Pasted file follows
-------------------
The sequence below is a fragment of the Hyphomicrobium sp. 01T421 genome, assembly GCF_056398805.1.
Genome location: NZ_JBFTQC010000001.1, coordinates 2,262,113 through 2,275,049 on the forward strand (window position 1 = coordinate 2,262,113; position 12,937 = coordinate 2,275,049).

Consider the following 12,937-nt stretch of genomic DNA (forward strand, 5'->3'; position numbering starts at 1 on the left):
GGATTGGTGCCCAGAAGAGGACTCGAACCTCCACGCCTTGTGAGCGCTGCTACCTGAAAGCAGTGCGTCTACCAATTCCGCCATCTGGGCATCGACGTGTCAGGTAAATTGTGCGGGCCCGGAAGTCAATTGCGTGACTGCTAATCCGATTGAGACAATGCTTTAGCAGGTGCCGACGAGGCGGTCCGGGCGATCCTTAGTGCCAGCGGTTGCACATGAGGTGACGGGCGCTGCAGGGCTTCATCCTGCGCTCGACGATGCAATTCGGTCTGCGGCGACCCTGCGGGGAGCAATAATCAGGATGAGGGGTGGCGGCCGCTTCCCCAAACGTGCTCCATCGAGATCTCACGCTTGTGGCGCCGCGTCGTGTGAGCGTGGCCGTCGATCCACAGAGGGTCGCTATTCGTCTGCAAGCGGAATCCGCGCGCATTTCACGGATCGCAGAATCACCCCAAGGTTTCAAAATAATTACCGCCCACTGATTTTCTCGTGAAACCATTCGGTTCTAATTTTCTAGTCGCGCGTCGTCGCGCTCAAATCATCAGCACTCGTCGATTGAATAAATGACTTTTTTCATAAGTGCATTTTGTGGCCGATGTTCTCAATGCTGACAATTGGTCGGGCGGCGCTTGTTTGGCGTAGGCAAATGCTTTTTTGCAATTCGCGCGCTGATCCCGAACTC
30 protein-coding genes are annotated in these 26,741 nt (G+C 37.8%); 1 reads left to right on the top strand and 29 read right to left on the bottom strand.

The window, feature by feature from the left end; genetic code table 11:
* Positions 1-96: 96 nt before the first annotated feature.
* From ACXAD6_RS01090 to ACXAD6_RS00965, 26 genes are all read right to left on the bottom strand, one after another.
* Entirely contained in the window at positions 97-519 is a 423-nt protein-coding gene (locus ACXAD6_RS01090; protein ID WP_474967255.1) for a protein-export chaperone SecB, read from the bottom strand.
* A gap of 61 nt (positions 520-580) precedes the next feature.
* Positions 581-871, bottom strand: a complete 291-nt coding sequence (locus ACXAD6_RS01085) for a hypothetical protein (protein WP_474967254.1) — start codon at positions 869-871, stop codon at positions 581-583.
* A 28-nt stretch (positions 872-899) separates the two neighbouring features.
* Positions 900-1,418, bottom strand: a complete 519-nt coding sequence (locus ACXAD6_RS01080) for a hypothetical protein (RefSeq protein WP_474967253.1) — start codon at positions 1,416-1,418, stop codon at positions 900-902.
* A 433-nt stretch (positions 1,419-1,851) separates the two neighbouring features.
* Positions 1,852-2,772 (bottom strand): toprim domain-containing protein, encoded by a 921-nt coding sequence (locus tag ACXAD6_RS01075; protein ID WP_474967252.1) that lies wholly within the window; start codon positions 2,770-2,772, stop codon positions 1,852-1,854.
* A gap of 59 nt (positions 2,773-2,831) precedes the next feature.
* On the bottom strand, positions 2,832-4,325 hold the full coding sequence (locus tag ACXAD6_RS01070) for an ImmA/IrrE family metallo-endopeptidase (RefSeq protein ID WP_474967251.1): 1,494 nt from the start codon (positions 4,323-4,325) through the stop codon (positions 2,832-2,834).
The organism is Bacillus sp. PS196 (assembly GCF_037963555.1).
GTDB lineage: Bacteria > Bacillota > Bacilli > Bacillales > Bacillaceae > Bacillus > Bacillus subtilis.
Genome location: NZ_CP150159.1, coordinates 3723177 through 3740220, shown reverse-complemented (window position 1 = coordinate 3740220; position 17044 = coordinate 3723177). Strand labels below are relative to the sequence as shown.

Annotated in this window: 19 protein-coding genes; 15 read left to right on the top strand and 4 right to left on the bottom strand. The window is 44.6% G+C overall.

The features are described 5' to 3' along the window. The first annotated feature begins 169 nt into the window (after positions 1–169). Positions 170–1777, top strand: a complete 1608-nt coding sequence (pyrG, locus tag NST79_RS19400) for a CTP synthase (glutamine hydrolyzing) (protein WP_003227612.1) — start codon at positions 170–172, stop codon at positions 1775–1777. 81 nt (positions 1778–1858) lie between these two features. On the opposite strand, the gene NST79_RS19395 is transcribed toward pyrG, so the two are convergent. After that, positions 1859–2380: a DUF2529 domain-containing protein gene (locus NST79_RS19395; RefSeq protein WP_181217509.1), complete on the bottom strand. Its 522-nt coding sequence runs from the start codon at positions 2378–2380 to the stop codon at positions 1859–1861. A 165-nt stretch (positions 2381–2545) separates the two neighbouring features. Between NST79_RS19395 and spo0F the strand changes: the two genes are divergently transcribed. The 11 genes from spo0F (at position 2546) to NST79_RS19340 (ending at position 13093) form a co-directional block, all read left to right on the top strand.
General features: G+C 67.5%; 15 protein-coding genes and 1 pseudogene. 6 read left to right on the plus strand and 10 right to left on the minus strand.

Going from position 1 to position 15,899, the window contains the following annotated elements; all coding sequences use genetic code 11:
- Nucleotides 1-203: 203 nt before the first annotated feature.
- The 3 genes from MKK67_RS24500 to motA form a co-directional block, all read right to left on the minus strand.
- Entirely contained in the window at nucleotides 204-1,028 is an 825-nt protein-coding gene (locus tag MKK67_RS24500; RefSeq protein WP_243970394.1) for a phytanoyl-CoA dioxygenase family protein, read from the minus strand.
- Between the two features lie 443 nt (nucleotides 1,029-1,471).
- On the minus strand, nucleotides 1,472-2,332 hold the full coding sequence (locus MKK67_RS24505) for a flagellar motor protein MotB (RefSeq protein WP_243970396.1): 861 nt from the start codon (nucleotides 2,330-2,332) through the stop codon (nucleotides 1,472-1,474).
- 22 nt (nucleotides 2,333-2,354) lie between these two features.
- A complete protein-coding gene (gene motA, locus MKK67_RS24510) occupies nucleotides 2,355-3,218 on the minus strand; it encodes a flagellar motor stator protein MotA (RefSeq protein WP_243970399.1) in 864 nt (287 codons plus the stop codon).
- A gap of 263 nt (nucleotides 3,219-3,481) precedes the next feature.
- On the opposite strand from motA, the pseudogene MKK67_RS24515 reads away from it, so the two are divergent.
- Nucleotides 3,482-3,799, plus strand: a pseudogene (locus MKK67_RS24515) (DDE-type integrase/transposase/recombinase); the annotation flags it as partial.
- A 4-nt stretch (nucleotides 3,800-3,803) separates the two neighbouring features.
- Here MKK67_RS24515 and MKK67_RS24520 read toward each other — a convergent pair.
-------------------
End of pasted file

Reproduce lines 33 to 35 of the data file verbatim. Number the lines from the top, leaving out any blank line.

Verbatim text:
- On the opposite strand from motA, the pseudogene MKK67_RS24515 reads away from it, so the two are divergent.
- Nucleotides 3,482-3,799, plus strand: a pseudogene (locus MKK67_RS24515) (DDE-type integrase/transposase/recombinase); the annotation flags it as partial.
- A 4-nt stretch (nucleotides 3,800-3,803) separates the two neighbouring features.